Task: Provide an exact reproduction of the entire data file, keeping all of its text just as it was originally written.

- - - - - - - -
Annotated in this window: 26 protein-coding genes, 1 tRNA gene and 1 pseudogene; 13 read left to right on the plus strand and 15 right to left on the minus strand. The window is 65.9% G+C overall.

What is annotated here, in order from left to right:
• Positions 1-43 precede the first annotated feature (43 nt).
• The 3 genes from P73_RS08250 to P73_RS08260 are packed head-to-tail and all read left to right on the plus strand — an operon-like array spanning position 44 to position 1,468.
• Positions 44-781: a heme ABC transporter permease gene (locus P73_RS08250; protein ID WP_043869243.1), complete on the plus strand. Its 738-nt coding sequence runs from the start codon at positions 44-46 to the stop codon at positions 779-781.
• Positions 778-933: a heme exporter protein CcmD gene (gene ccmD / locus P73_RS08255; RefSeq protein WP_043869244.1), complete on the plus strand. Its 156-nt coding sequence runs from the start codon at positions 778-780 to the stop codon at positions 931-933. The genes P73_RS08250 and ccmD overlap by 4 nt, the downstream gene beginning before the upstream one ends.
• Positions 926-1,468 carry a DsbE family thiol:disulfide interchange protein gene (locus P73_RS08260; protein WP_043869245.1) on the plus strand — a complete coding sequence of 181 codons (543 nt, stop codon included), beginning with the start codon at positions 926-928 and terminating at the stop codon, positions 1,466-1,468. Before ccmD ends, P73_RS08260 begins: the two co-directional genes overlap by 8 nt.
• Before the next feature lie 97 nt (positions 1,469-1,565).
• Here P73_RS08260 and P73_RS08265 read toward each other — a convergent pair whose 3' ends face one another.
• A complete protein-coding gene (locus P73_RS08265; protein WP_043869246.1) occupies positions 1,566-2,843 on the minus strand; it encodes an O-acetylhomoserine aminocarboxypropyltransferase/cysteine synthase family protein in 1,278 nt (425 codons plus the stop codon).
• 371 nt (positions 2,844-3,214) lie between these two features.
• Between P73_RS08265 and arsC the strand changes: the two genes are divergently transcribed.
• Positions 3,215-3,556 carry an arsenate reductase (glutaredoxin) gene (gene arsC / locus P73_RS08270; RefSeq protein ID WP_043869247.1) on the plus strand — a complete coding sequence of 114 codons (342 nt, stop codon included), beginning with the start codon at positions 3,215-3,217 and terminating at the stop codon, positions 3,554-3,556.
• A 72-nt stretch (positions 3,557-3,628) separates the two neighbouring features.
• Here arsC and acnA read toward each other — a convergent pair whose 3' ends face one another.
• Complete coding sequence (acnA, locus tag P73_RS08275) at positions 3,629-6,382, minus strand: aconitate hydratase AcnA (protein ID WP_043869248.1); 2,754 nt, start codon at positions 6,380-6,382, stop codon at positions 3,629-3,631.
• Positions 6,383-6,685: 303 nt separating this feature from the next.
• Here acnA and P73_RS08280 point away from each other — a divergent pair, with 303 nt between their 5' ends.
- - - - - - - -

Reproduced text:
Annotated in this window: 26 protein-coding genes, 1 tRNA gene and 1 pseudogene; 13 read left to right on the plus strand and 15 right to left on the minus strand. The window is 65.9% G+C overall.

What is annotated here, in order from left to right:
• Positions 1-43 precede the first annotated feature (43 nt).
• The 3 genes from P73_RS08250 to P73_RS08260 are packed head-to-tail and all read left to right on the plus strand — an operon-like array spanning position 44 to position 1,468.
• Positions 44-781: a heme ABC transporter permease gene (locus P73_RS08250; protein ID WP_043869243.1), complete on the plus strand. Its 738-nt coding sequence runs from the start codon at positions 44-46 to the stop codon at positions 779-781.
• Positions 778-933: a heme exporter protein CcmD gene (gene ccmD / locus P73_RS08255; RefSeq protein WP_043869244.1), complete on the plus strand. Its 156-nt coding sequence runs from the start codon at positions 778-780 to the stop codon at positions 931-933. The genes P73_RS08250 and ccmD overlap by 4 nt, the downstream gene beginning before the upstream one ends.
• Positions 926-1,468 carry a DsbE family thiol:disulfide interchange protein gene (locus P73_RS08260; protein WP_043869245.1) on the plus strand — a complete coding sequence of 181 codons (543 nt, stop codon included), beginning with the start codon at positions 926-928 and terminating at the stop codon, positions 1,466-1,468. Before ccmD ends, P73_RS08260 begins: the two co-directional genes overlap by 8 nt.
• Before the next feature lie 97 nt (positions 1,469-1,565).
• Here P73_RS08260 and P73_RS08265 read toward each other — a convergent pair whose 3' ends face one another.
• A complete protein-coding gene (locus P73_RS08265; protein WP_043869246.1) occupies positions 1,566-2,843 on the minus strand; it encodes an O-acetylhomoserine aminocarboxypropyltransferase/cysteine synthase family protein in 1,278 nt (425 codons plus the stop codon).
• 371 nt (positions 2,844-3,214) lie between these two features.
• Between P73_RS08265 and arsC the strand changes: the two genes are divergently transcribed.
• Positions 3,215-3,556 carry an arsenate reductase (glutaredoxin) gene (gene arsC / locus P73_RS08270; RefSeq protein ID WP_043869247.1) on the plus strand — a complete coding sequence of 114 codons (342 nt, stop codon included), beginning with the start codon at positions 3,215-3,217 and terminating at the stop codon, positions 3,554-3,556.
• A 72-nt stretch (positions 3,557-3,628) separates the two neighbouring features.
• Here arsC and acnA read toward each other — a convergent pair whose 3' ends face one another.
• Complete coding sequence (acnA, locus tag P73_RS08275) at positions 3,629-6,382, minus strand: aconitate hydratase AcnA (protein ID WP_043869248.1); 2,754 nt, start codon at positions 6,380-6,382, stop codon at positions 3,629-3,631.
• Positions 6,383-6,685: 303 nt separating this feature from the next.
• Here acnA and P73_RS08280 point away from each other — a divergent pair, with 303 nt between their 5' ends.